The QEESI is available for download, along with my book and papers—all free of charge at drclaudiamiller.com. You can also take the QEESI online, confidentially, at www.qeesi.org where the Symptom Star is automatically generated for you. The hallmark of TILT is new‐onset intolerances, accompanied by multi‐system symptoms. When evaluating patients, it is important to consider not just a snapshot of current symptoms and intolerances, but how these have changed over time, for example, before and after a pesticide application, home remodeling, or an exposure at work. Roughly half of chemically intolerant patients point to a specific exposure event. Others don’t recall a specific initiating event, or attribute their illness to a series of exposures over time. 10


Symptom Star The Symptom Star, which appears on the front of the QEESI questionnaire, provides a way to graph changes in symptoms over time. Especially in clinical practice, this is a useful, visual way for patients to communicate changes in their symptoms, for example, before and after their “initiating event,” or in response to a therapeutic intervention. The Symptom Star provides a “gestalt” so doctors can know immediately whether they may be dealing with one of these complex individuals.

Before exposure event

After exposure event

HEAD = Head-related symptoms AFF = Affective (mood-related) symptoms NM = Neuromuscular symptoms COR = Heart/chest-related symptoms AIR/NM = Airway or mucous membrane symptoms 11

MS = Musculoskeletal symptoms SKIN = Skin-related symptoms GU = Genitourinary symptoms GI = Gastrointestinal symptoms COG = Cognitive symptoms (difficulty with memory or thinking; confusion)


How Are Chemical Intolerances, Autism and AD/HD Alike? Features

CI

Autism

AD/HD

Multi-system symptoms, especially neurocognitive, mood and GI

X

X

+/–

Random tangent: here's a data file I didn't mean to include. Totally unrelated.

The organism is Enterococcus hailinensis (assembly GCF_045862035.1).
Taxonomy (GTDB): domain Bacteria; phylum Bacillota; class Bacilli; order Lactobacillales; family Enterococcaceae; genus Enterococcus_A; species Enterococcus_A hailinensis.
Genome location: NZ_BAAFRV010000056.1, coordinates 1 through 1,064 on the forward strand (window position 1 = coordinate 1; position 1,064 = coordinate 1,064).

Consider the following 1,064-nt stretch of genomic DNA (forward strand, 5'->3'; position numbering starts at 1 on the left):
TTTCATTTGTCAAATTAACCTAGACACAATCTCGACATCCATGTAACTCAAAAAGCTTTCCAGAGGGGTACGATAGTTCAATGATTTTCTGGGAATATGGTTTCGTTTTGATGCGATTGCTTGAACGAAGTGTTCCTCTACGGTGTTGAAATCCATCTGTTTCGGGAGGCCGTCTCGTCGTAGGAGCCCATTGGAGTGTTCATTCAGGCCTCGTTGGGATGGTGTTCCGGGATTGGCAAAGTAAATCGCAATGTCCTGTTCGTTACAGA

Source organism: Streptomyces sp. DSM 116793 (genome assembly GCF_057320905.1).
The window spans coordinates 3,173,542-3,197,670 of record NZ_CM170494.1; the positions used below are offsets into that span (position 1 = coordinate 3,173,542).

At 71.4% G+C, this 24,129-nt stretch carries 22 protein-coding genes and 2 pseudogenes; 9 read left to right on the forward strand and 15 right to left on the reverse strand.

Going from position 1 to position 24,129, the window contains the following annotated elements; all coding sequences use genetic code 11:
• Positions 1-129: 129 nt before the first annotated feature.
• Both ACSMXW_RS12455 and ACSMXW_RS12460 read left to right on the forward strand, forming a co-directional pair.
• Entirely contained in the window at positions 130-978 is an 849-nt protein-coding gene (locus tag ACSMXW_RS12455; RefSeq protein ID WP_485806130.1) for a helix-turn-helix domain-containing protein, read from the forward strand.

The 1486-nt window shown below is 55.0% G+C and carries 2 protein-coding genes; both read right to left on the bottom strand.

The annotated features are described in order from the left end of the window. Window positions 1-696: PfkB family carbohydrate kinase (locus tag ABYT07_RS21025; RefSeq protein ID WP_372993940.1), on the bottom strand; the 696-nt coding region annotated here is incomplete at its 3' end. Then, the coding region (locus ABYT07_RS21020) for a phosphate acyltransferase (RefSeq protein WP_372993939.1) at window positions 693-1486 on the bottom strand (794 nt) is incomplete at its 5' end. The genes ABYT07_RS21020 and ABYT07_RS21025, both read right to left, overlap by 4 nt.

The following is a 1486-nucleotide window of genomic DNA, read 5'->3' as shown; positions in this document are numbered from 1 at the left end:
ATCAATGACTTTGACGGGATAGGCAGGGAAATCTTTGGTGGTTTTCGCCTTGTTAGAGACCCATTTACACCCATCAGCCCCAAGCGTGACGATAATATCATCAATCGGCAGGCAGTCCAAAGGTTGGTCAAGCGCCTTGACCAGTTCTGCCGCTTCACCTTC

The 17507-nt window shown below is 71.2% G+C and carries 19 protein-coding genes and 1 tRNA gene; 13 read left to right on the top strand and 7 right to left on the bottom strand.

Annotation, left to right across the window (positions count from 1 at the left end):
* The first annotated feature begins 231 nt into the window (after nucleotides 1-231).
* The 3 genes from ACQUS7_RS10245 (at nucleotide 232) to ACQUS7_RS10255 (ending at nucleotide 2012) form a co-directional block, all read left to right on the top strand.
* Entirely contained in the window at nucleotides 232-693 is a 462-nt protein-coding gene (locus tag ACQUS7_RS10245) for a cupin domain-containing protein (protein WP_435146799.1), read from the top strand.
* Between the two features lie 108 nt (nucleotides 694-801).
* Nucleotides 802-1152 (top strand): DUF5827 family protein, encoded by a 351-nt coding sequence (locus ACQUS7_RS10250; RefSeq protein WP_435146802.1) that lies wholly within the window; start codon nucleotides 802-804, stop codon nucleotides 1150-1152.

Can be initiated by pesticides and other xenobiotics

X

X

X

Food intolerances (e.g., wheat, milk)

X

X

X

Food cravings

X

X

X

Chemical intolerances

X

X

X

Drug allergies/adverse drug reactions

X

X

X

“Chemical intolerances, autism and AD/HD are growing concerns in every developed country.” - Claudia S. Miller, MD, MS

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What’s In Your Air?

Potential Sources of Indoor Air Pollution o

Pesticides

o

Fragrances (plug-ins, fragrance-emitting devices (FEDs), carpet freshener, air fresheners, sprays)

o

Cleaning chemicals (phenolic disinfectants, bleach, ammonia, polishes, fragranced cleaners)

o

Scented laundry products (scented dryer sheets, softeners, detergents)

o

Personal care products (perfume/cologne, cosmetics, lotions, fragranced hair/bath products, deodorants; nail polish/remover)

o

Remodeling/construction (paint, caulk, glues, plywood/particle board)

o

Furnishings (formaldehyde/adhesives, foam cushions)

o

Flooring (vinyl, carpet, adhesives)

o

Cooking (combustion gases from gas stove)

o

Molds (including mold VOCs)

Japan’s largest home manufacturer—Sekisui House, Ltd—places a priority on indoor air quality, as well as sustainability and

energy efficiency. The goal is to protect pregnant women, fetal development, and chemically intolerant individuals.

Healthy housing is a fundamental, yet visionary, way of protecting the health of future generations.

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Chemical Exposures in Pregnancy How do chemicals cause TILT? The most direct connection between the air we breathe and our brains is via our noses, the so‐called “nose‐to‐brain” (olfactory‐limbic) pathway. When chemicals or tiny particles such as smoke or traffic exhaust, enter our noses, they are taken up by the olfactory nerves (below olfactory bulb)—tiny exposed nerve endings inside the top of our noses that allow us to smell odors. Here there is no protective blood‐brain barrier. These nerve endings are bathed in the air around us. After entering the olfactory nerves, chemicals are carried (via “retrograde transneuronal transport,” within the nerve cell bodies) up into the olfactory bulb (green) which is, in fact, a part of the brain that extends forward above the nose. The olfactory bulb provides much of the input to the limbic system, or “primitive smell brain” a region present in mammals but not in reptiles. The limbic system is vital for feeding, taking care of our young, temperature regulation and many behaviors that are essential to our survival as a species. This region contains several vital structures: •

The amygdala (light blue), also called “emotion central,” regulates our mood states, including anxiety, depression and irritability.

Olfactory Limbic System